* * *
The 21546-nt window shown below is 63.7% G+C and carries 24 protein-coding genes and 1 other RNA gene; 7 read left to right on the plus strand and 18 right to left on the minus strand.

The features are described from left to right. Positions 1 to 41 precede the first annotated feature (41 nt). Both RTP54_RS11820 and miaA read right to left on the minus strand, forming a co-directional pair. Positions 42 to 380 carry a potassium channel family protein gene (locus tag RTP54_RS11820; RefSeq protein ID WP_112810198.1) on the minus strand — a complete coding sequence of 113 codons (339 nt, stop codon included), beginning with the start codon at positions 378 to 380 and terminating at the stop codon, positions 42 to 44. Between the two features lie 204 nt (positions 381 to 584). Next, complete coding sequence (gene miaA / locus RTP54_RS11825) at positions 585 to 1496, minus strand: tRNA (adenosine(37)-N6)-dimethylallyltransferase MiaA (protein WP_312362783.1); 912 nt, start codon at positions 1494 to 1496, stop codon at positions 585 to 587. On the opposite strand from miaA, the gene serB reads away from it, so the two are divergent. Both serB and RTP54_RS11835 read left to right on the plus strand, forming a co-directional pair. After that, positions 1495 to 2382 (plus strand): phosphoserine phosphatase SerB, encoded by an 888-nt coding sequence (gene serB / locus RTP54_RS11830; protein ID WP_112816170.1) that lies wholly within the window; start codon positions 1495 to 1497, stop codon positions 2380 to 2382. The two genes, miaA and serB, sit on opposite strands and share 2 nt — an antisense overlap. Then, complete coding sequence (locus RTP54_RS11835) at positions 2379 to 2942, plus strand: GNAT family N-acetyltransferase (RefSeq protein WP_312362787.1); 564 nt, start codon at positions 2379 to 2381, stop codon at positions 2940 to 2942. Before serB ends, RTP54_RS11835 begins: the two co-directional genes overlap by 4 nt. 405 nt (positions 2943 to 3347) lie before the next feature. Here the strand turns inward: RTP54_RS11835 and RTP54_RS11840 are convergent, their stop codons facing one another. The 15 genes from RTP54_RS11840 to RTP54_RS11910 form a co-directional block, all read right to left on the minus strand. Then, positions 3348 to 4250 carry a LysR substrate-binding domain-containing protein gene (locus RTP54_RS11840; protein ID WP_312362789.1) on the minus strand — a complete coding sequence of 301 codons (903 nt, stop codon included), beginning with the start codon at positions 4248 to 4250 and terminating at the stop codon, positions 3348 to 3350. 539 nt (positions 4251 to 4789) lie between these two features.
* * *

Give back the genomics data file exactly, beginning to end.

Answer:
The 21546-nt window shown below is 63.7% G+C and carries 24 protein-coding genes and 1 other RNA gene; 7 read left to right on the plus strand and 18 right to left on the minus strand.

The features are described from left to right. Positions 1 to 41 precede the first annotated feature (41 nt). Both RTP54_RS11820 and miaA read right to left on the minus strand, forming a co-directional pair. Positions 42 to 380 carry a potassium channel family protein gene (locus tag RTP54_RS11820; RefSeq protein ID WP_112810198.1) on the minus strand — a complete coding sequence of 113 codons (339 nt, stop codon included), beginning with the start codon at positions 378 to 380 and terminating at the stop codon, positions 42 to 44. Between the two features lie 204 nt (positions 381 to 584). Next, complete coding sequence (gene miaA / locus RTP54_RS11825) at positions 585 to 1496, minus strand: tRNA (adenosine(37)-N6)-dimethylallyltransferase MiaA (protein WP_312362783.1); 912 nt, start codon at positions 1494 to 1496, stop codon at positions 585 to 587. On the opposite strand from miaA, the gene serB reads away from it, so the two are divergent. Both serB and RTP54_RS11835 read left to right on the plus strand, forming a co-directional pair. After that, positions 1495 to 2382 (plus strand): phosphoserine phosphatase SerB, encoded by an 888-nt coding sequence (gene serB / locus RTP54_RS11830; protein ID WP_112816170.1) that lies wholly within the window; start codon positions 1495 to 1497, stop codon positions 2380 to 2382. The two genes, miaA and serB, sit on opposite strands and share 2 nt — an antisense overlap. Then, complete coding sequence (locus RTP54_RS11835) at positions 2379 to 2942, plus strand: GNAT family N-acetyltransferase (RefSeq protein WP_312362787.1); 564 nt, start codon at positions 2379 to 2381, stop codon at positions 2940 to 2942. Before serB ends, RTP54_RS11835 begins: the two co-directional genes overlap by 4 nt. 405 nt (positions 2943 to 3347) lie before the next feature. Here the strand turns inward: RTP54_RS11835 and RTP54_RS11840 are convergent, their stop codons facing one another. The 15 genes from RTP54_RS11840 to RTP54_RS11910 form a co-directional block, all read right to left on the minus strand. Then, positions 3348 to 4250 carry a LysR substrate-binding domain-containing protein gene (locus RTP54_RS11840; protein ID WP_312362789.1) on the minus strand — a complete coding sequence of 301 codons (903 nt, stop codon included), beginning with the start codon at positions 4248 to 4250 and terminating at the stop codon, positions 3348 to 3350. 539 nt (positions 4251 to 4789) lie between these two features.